ARCHIVE - D. The Current Environment

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CSC's mandate is to provide correctional interventions that allow offenders to learn behaviours and skills that will allow them to return to Canadian communities as lawabiding citizens. For offenders the correctional process has three distinct stages:

admission to a federal penitentiary, where offenders work toward parole eligibility (inside the walls); gradual release to the community (transition); and day parole, full parole and statutory release under supervision in the community (outside the walls).

However, before we speak further about intake assessment and correctional interventions, it is important to first speak to the manner in which CSC manages its various populations within the penitentiary, and some of the security issues raised by stakeholders for consideration by the Panel.

(a) Population Management

The Panel believes that life inside a penitentiary should promote a positive work ethic. Today, an offender working hard at rehabilitation is often treated no differently than an offender who is seeking only to continue his criminal lifestyle. The Panel believes that this is detrimental to promoting offender accountability.

Neither the Act nor the Corrections and Conditional Release Regulations (CCRR) refer to the other subpopulations that exist within the two basic offender populations of today's penitentiary system—a general population and an administrative segregation population.

As stated earlier, when the Act was drafted there was a single, homogeneous general population, but this has not been the case for some time. With the growing number of offenders affiliated with criminal gang organizations, there has been a rise in the number of incompatible populations within federal penitentiaries. It is not uncommon to find four or five distinct subpopulations that cannot intermingle in a penitentiary, and two or three groups of offenders who for their own safety must be physically separated from other populations, either through administrative segregation or special units that separate them.

The physical and operational logistics of delivering correctional services for multiple sub-populations in a penitentiary designed for one general population presents extreme challenges as most penitentiaries are many years past their life cycle (see Appendix A) and infrastructure replacement has been chronically under funded for a number of years and in particular over the past decade.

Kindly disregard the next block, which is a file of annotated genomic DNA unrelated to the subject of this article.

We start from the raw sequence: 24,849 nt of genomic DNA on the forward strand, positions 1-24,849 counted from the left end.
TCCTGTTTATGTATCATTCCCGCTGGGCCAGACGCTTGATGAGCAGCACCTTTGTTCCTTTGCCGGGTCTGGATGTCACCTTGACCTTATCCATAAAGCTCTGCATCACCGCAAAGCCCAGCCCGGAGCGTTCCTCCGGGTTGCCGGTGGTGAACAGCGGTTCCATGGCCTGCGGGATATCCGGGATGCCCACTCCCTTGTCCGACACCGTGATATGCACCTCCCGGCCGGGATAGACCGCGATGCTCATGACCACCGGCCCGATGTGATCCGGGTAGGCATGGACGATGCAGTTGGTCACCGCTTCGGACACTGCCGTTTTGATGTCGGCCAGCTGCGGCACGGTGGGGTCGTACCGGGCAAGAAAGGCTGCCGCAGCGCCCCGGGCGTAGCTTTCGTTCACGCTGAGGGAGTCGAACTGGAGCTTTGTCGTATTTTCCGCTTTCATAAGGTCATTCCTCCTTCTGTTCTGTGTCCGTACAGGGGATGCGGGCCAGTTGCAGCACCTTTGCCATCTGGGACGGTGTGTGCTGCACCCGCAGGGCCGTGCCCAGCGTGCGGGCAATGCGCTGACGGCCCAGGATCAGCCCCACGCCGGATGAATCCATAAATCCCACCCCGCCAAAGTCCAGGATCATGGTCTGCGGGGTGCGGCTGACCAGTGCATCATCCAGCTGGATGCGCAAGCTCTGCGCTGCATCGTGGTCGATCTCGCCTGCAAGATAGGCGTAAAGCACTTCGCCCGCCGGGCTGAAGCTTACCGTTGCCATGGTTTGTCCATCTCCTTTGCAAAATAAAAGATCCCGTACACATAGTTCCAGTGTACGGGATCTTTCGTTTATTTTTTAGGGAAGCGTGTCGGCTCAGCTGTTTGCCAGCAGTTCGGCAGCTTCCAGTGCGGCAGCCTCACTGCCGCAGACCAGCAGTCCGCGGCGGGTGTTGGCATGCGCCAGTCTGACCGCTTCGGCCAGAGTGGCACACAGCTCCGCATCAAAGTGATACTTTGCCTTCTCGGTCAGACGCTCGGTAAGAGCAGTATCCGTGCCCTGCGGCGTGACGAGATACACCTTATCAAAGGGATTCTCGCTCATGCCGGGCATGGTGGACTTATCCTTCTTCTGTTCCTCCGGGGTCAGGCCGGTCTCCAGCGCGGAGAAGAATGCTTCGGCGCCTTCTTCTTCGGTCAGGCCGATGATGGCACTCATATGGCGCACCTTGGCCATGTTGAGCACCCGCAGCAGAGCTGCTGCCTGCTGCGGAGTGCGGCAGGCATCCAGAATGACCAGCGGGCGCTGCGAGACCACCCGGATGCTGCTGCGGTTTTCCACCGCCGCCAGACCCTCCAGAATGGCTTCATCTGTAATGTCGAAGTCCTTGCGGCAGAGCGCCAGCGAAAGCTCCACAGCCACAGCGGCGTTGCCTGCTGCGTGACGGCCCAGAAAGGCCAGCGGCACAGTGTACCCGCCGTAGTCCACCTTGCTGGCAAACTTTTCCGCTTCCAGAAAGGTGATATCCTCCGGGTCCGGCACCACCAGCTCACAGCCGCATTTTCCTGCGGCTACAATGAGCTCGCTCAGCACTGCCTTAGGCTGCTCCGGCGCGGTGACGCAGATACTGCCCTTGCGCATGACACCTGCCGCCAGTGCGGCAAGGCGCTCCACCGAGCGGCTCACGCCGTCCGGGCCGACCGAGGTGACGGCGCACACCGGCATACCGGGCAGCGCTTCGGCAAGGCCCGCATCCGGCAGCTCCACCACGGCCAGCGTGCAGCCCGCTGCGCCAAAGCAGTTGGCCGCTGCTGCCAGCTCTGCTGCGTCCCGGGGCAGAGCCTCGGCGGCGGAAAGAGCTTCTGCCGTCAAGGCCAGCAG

As important is the fact that the day-to-day management of these sub-populations is placing significant strain on physical infrastructure, particularly infrastructure that does not reflect current more efficient and more functional design layouts and has passed well beyond its life cycle. Inefficiencies and security risks of the current infrastructure are addressed later in the report.

Administrative Segregation

Both the Act and internal policy allow for two types of segregation: involuntary and voluntary.

Involuntary Segregation

The Warden may confine an offender to involuntary segregation when there are reasonable grounds to believe that the offender:

  1. jeopardizes or puts at risk the security of the penitentiary, and the safety of other inmates or staff;
  2. may interfere with an ongoing investigation; or
  3. may be personally at risk.

Involuntary segregation is a necessary tool that CSC uses to maintain a safe and secure environment, especially given the changing offender profile.

Specifically, the CCRA states that:


  1. The purpose of administrative segregation is to keep an inmate from associating with the general inmate population.


  1. Where an inmate is in administrative segregation in a penitentiary, the Service shall endeavour to return the inmate to the general inmate population, either of that penitentiary or of another penitentiary, at the earliest appropriate time.

Grounds for Confining an Offender in Administrative Segregation

  1. The penitentiary head may order that an inmate be confined in administrative segregation if the penitentiary head believes on reasonable grounds
    1. that
      1. the inmate has acted, has attempted to act or intends to act in a manner that jeopardizes the security of the penitentiary or the safety of any person, and
      2. the continued presence of the inmate in the general inmate population would jeopardize the security of the penitentiary or the safety of any person,
    2. that the continued presence of the inmate in the general inmate population would interfere with an investigation that could lead to a criminal charge or a charge under subsection 41(2) of a serious disciplinary offence, or
    3. that the continued presence of the inmate in the general inmate population would jeopardize the inmate's own safety,

    and the penitentiary head is satisfied that there is no reasonable alternative to administrative segregation.

Segregation may also be ordered as a sanction to offenders who have been charged with a disciplinary offence and appear before an Independent Chairperson. According to the CCRR:


  1. Subject to subsection (2), where an inmate is ordered to serve a period of segregation pursuant to paragraph 44(1)(f) of the Act while subject to a sanction of segregation for another serious disciplinary offence, the order shall specify whether the two periods of segregation are to be served concurrently or consecutively.
  2. Where the sanctions of segregation referred to in subsection (1) are to be served consecutively, the total period of segregation imposed by those sanctions shall not exceed 45 days.
  3. An inmate who is serving a period of segregation as a sanction for a disciplinary offence shall be accorded the same conditions of confinement as would be accorded to an inmate in administrative segregation.

Voluntary Segregation

According the CCRA, an offender may be voluntarily segregated if the instutional head believes on reasonable grounds:

31.(3)(c) that the continued presence of the inmate in the general inmate population would jeopardize the inmate's own safety, and the institutional head is satisfied that there is no reasonable alternative to administrative segregation.